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The Process of Government under Jefferson

The Process of Government under Jefferson

Noble E. Cunningham
Copyright Date: 1978
Pages: 374
https://www.jstor.org/stable/j.ctt13x1dfj
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    The Process of Government under Jefferson
    Book Description:

    "Based on an exploration of the total mass of executive and legislative records for the years 1801-1809-something no other scholar has attempted-this thoroughly documented account describes the machinery and operation of the presidential office, the Cabinet, the departments, and other offices and commissions in the executive branch. It also explains the organization and processes of the national legislature. Cunningham has cleared away many errors and misconceptions, among them the claim that Jefferson was not interested in the normal process of day-to-day administration. In fact, Jefferson emerges as one of the most effective administrators ever to occupy the Presidency. This is an important and path-breaking study in administrative and legislative history." -Julian P. Boyd, Princeton University

    Originally published in 1978.

    ThePrinceton Legacy Libraryuses the latest print-on-demand technology to again make available previously out-of-print books from the distinguished backlist of Princeton University Press. These paperback editions preserve the original texts of these important books while presenting them in durable paperback editions. The goal of the Princeton Legacy Library is to vastly increase access to the rich scholarly heritage found in the thousands of books published by Princeton University Press since its founding in 1905.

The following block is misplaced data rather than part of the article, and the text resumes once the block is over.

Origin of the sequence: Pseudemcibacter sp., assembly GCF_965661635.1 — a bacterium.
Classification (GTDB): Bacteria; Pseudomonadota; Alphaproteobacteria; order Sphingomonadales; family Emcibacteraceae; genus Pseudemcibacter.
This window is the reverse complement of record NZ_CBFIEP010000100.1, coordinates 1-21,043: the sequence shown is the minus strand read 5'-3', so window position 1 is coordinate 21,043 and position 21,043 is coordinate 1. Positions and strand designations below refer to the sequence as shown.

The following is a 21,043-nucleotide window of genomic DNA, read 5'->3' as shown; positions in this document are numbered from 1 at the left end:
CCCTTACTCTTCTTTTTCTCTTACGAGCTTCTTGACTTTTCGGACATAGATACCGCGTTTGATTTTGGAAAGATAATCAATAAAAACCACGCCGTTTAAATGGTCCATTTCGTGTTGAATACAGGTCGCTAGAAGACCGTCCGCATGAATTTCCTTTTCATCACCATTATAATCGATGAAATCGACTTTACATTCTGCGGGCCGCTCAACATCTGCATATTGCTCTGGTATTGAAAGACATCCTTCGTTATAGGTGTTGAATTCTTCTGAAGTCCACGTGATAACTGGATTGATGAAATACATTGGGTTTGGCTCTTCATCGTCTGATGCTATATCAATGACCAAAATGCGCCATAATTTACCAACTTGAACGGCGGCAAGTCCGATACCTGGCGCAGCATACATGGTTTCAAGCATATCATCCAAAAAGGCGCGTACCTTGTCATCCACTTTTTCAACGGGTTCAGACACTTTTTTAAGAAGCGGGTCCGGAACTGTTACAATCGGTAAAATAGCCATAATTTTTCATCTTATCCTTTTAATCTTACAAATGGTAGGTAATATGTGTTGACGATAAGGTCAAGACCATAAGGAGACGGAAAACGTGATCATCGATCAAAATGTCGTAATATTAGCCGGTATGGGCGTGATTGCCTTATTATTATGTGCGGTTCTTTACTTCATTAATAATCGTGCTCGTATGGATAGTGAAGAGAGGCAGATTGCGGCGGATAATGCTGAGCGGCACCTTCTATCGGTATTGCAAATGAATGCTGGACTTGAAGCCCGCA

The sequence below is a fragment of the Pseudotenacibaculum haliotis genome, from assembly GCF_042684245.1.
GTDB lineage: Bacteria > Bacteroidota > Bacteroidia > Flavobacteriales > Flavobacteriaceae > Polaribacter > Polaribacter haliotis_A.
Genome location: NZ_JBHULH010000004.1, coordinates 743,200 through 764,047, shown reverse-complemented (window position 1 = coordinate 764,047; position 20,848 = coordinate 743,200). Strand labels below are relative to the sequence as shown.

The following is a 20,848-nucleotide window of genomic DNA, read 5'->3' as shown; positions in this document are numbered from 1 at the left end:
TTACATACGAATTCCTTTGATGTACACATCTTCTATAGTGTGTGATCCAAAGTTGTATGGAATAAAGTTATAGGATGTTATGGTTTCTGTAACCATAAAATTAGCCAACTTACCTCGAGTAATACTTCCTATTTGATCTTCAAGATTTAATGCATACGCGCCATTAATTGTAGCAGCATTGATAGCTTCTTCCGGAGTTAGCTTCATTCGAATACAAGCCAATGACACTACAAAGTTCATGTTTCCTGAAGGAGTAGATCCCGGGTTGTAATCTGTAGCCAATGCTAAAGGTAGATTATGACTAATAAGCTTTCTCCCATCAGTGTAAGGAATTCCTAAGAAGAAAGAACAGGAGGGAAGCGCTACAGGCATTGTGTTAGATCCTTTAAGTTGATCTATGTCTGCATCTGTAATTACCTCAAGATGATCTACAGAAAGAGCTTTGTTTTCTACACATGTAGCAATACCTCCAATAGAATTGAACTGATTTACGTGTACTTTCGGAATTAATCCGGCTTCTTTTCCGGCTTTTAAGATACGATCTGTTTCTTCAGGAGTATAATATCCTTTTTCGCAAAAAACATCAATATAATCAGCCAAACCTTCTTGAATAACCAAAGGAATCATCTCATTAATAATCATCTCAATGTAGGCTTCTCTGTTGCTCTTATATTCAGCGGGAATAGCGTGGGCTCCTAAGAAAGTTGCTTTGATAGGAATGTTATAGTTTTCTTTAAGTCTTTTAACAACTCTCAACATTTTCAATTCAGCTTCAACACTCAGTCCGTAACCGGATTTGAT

eISBN: 978-1-4008-6796-7
    Subjects: History, Political Science

Table of Contents

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  1. Front Matter
    (pp. i-vi)
  2. Table of Contents
    (pp. vii-vii)
  3. List of Tables
    (pp. viii-viii)
  4. Preface
    (pp. ix-2)
    Noble E. Cunningham Jr.
  5. I. A New Administration
    (pp. 3-26)

    Inauguration day was only two weeks away when on February 17, 1801, the House of Representatives, after nearly a week of balloting, elected Thomas Jefferson the third President of the United States. Not until then did Jefferson know that he would take office on March 4. Although the Republican victory in the presidential election of 1800 had been known since December, the tie between the two Republican candidates, Jefferson and Aaron Burr, had forced the election into the House of Representatives, where balloting had not begun until February 11. The Federalists in the House did not have the votes to...